What actually did wait at the end of the dreary road, what was the quality of the good offered to youth and age in the hated edifice, I shall never know. But I know that always, treading that via dolorosa, I heard that sound: Botolph.

Whether there was any real connection in Richardson’s mind between her St. Botolph’s and Miriam’s Teetgen’s Teas, I can’t say. At the time Richardson was writing Pilgrimage, there was great interest in Freud’s writings on repressed memories and motivated forgetting, as well as the possibility of seemingly random sensations to provoke memories of suppressed traumas. Perhaps Teetgen’s Teas was Richardson’s attempt to provide an illustration of such an experience from her own life. If nothing else, the prominent treatment of the first response to the shop’s gilt lettering in The Tunnel and the subsequent mentions in Deadlock and Dawn’s Left Hand demonstrate one way in which the process of writing Pilgrimage was, as Horace Gregory puts it, a journey of self-discovery for its author.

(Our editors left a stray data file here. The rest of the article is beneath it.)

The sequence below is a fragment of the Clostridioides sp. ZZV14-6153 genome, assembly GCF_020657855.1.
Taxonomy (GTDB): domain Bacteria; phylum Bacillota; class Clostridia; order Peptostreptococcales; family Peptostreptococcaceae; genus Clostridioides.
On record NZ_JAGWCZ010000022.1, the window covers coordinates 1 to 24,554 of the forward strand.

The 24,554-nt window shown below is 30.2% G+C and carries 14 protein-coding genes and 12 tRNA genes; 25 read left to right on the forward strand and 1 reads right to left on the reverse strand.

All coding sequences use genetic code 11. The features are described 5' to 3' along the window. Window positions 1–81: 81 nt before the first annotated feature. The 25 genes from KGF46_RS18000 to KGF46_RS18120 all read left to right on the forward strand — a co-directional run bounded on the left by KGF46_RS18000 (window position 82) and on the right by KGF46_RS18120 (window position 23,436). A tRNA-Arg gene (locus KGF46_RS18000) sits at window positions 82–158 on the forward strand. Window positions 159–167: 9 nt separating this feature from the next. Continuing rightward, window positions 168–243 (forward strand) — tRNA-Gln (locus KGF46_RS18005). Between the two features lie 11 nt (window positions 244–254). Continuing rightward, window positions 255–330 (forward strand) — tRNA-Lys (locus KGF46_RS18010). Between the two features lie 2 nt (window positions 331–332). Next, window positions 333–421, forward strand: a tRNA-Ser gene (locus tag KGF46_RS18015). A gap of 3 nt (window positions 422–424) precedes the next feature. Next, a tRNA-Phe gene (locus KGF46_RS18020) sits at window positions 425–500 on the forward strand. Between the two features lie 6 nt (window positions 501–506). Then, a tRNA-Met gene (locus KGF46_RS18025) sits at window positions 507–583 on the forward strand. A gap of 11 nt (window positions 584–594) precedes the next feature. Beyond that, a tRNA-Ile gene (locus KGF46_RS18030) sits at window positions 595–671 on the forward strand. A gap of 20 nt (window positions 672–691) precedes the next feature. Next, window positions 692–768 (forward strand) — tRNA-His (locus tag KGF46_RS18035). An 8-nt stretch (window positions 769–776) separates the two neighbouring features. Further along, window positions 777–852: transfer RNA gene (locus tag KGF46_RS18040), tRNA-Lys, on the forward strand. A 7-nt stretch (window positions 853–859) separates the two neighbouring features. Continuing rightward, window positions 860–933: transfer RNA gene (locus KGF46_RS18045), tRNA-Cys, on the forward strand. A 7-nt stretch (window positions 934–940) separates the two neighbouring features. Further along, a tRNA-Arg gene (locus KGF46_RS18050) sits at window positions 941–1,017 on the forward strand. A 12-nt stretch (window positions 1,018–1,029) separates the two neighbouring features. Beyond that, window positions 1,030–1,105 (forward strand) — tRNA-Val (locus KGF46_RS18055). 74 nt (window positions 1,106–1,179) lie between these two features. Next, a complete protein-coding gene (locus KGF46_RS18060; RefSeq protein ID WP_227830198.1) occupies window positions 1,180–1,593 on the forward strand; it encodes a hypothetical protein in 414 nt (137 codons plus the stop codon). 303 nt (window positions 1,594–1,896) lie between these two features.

Leave a Comment